§ Dr. Hampson
asked the Secretary of State for Foreign and Commonwealth Affairs if he will make a statement on the outcome of the meeting of the Foreign Affairs Council on 21 and 22 July.
§ Mrs. Chalker
My right hon. and learned Friend chaired a meeting of the Foreign Ministers of the Twelve meeting in political co-operation on the morning of 21 July. This was followed by a meeting of the Foreign Affairs Council on 21 and 22 July, also chaired by my right hon. and learned Friend, at which I and my hon. Friend the Minister for Trade represented the United Kingdom.257W
The Foreign Ministers of the Twelve had an exchange of views on South Africa on the basis of a report by my right hon. and learned Friend on his recent visit to the region and his talks in Washington on 18 July. The full support of the Twelve for the efforts of my right hon. and learned Friend during his current visit to South Africa was reiterated. There was also a discussion of East/West relations. My right hon. and learned Friend reported on the recent visit to London by Mr. Shevardnadze.
The Foreign Ministers reviewed the policy of the Twelve towards Ethiopia and the Horn of Africa and issued a statement. The Foreign Ministers meeting in the framework both of political co-operation and the Council reviewed the principles of the human rights policy of the European Community and its member states and issued a statement. Both statements have been placed in the Library of the House.
The Foreign Affairs Council heard a report from the Commission of the Community's trade relations with Japan. The Council reaffirmed its declaration of 10 March. It invited the Commission to press for early action by the Japanese Government to remove discriminatory barriers against imports of alcoholic drinks. It agreed that if there was no early progress, the Commission should instigate action under article XXIII of the GATT. The Council invited the Commission to select other market sectors for similar treatment, to review Japanese export practices with a view to obtaining redress where they violate GATT obligations and to report to the Council in the autumn.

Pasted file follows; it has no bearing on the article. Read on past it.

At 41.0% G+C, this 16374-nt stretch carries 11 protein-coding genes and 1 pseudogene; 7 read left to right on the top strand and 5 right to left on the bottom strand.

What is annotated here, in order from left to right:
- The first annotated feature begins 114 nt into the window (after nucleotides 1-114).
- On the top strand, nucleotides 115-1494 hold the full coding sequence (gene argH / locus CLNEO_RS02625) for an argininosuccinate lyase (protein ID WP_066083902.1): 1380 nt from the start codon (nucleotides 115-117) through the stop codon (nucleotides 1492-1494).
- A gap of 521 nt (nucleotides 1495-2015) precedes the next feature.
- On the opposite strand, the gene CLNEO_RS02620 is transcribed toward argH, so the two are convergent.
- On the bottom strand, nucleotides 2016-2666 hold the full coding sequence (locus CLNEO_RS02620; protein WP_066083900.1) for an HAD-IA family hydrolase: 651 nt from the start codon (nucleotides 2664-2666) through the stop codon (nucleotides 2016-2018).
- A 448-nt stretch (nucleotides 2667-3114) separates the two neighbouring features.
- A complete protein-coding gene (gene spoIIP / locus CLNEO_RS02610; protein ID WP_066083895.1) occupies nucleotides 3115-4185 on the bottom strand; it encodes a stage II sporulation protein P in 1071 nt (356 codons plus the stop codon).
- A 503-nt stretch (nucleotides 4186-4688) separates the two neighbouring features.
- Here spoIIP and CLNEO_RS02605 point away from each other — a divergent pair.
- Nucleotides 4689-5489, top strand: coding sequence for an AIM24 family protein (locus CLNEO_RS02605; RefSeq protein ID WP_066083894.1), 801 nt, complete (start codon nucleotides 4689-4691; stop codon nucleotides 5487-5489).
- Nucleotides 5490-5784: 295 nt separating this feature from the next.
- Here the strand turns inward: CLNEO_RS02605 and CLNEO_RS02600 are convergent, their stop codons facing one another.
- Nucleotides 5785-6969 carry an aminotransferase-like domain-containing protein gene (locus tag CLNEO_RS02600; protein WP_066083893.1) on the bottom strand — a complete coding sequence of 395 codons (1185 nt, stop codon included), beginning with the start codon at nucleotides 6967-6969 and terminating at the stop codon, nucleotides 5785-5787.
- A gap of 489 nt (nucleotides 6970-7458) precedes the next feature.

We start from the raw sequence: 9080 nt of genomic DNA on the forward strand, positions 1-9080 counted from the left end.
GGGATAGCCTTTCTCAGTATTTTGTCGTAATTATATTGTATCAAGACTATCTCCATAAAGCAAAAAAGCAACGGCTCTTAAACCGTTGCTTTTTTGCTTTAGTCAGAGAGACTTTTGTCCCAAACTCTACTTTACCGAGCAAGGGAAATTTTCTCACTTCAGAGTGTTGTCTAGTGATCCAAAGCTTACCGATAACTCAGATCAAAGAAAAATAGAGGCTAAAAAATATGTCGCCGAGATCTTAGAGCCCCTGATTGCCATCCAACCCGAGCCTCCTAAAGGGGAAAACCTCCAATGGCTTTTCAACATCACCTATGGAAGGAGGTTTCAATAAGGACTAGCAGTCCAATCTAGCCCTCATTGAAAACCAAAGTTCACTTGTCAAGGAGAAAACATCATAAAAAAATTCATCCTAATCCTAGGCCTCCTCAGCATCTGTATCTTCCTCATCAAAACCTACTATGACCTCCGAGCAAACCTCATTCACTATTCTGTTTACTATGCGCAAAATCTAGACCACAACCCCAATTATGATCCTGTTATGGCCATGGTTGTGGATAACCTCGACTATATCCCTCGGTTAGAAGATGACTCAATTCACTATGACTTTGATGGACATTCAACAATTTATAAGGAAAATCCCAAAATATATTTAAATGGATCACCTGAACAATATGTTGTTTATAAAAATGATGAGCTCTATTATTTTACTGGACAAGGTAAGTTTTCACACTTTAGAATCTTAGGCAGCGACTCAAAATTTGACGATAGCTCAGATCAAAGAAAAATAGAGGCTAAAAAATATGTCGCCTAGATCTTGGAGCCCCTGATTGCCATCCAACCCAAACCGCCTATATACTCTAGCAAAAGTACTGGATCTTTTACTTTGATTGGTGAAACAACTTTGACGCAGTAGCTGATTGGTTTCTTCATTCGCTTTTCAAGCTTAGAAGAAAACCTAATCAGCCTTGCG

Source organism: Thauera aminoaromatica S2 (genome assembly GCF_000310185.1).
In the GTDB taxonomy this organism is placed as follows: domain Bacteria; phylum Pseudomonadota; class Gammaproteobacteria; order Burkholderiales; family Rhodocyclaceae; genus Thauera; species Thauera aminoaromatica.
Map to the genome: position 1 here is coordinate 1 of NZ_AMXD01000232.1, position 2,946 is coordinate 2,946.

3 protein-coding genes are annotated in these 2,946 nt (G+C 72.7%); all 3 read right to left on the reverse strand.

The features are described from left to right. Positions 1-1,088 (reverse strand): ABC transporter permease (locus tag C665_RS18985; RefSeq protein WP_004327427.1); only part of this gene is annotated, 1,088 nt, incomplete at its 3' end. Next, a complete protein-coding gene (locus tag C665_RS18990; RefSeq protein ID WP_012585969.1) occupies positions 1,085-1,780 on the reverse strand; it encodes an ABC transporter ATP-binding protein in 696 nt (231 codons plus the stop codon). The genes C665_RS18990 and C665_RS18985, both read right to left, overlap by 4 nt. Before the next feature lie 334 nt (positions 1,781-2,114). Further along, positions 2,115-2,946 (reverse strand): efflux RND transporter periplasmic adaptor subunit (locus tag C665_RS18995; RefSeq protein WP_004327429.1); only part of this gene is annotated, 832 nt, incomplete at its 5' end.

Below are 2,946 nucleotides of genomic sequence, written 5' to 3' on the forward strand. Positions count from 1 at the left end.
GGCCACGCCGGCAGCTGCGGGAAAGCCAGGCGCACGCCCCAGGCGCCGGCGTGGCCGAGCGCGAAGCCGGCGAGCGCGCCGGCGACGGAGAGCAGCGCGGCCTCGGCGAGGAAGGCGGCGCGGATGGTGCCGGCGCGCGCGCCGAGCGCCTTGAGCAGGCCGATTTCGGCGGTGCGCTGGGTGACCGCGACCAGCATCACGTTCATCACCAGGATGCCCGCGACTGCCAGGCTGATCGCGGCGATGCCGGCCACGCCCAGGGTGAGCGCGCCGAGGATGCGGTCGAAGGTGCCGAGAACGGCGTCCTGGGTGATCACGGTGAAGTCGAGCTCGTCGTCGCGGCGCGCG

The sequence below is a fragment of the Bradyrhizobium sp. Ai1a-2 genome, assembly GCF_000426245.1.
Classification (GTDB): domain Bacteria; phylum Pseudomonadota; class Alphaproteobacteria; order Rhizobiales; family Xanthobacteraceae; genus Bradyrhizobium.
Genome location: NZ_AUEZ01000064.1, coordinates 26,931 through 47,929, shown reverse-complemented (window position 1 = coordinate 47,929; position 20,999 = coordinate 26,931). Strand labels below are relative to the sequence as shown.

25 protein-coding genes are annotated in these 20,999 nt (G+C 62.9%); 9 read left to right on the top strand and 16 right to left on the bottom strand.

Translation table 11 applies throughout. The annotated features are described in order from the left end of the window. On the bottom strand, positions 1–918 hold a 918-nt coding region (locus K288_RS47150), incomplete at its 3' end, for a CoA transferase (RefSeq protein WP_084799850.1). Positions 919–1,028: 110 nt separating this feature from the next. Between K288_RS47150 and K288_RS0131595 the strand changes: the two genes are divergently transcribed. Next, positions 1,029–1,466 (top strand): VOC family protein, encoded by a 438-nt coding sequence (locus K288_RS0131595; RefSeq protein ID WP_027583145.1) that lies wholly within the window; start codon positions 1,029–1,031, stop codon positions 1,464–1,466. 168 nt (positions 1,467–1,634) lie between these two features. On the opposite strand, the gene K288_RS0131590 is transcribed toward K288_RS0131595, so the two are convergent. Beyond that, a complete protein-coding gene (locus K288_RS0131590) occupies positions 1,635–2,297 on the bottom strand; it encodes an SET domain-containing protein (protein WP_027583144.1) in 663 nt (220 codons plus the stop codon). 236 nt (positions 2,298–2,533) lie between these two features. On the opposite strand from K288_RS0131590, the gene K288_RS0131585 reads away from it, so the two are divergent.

The Council also discussed the Community's trade relations with the United States. It welcomed the interim solution reached on the trade dispute over the trade effects of enlargement of the Community and called on the United States to confirm the agreement reached in negotiations on semi-finished steel products. The Council reaffirmed the Community's willingness to work for an early conclusion to the citrus/pasta dispute on the basis of a balanced package which included adequate assurances from the United States that the Community's Mediterranean agreements would not be subject to further challenge. The Council repeated its intention to take equivalent action in the event of any further unilateral United States action to impede imports from the Community.
The Council agreed preferential access levels for New Zealand butter exports to the United Kingdom market of 76,500 and 74,500 tonnes for 1987 and 1988 respectively. This is a very satisfactory outcome. The Commission will make proposals before 1 August 1988 on the maintenance of the arrangements for New Zealand access after 1 January 1989.
The Council considered a revised mandate for negotiations with the Community's mediterranean preferential partners to take account of enlargement, and discussed economic and trade relations with the member countries of the Gulf Co-operation Council.
The Council agreed to explore urgently means of using the funds in the 1986 budget allocated to fight hunger in the world in accordance with existing programmes.
The Council discussed the appointment of members of the Economic and Social Committee of the European Community.258W
The Council adopted a Commission proposal on the total allowable catches for member states fishing in international waters covered by the North-West Atlantic Fisheries Organisation.
A useful meeting of the EC/Yugoslavia Co-operation Council which reviewed the operation of the EC/Yugoslavia agreement was held in the margins of the Foreign Affairs Council. There was also informal discussion of current political issues over a dinner attended by EC Foreign Ministers and the Yugoslav Ministers present.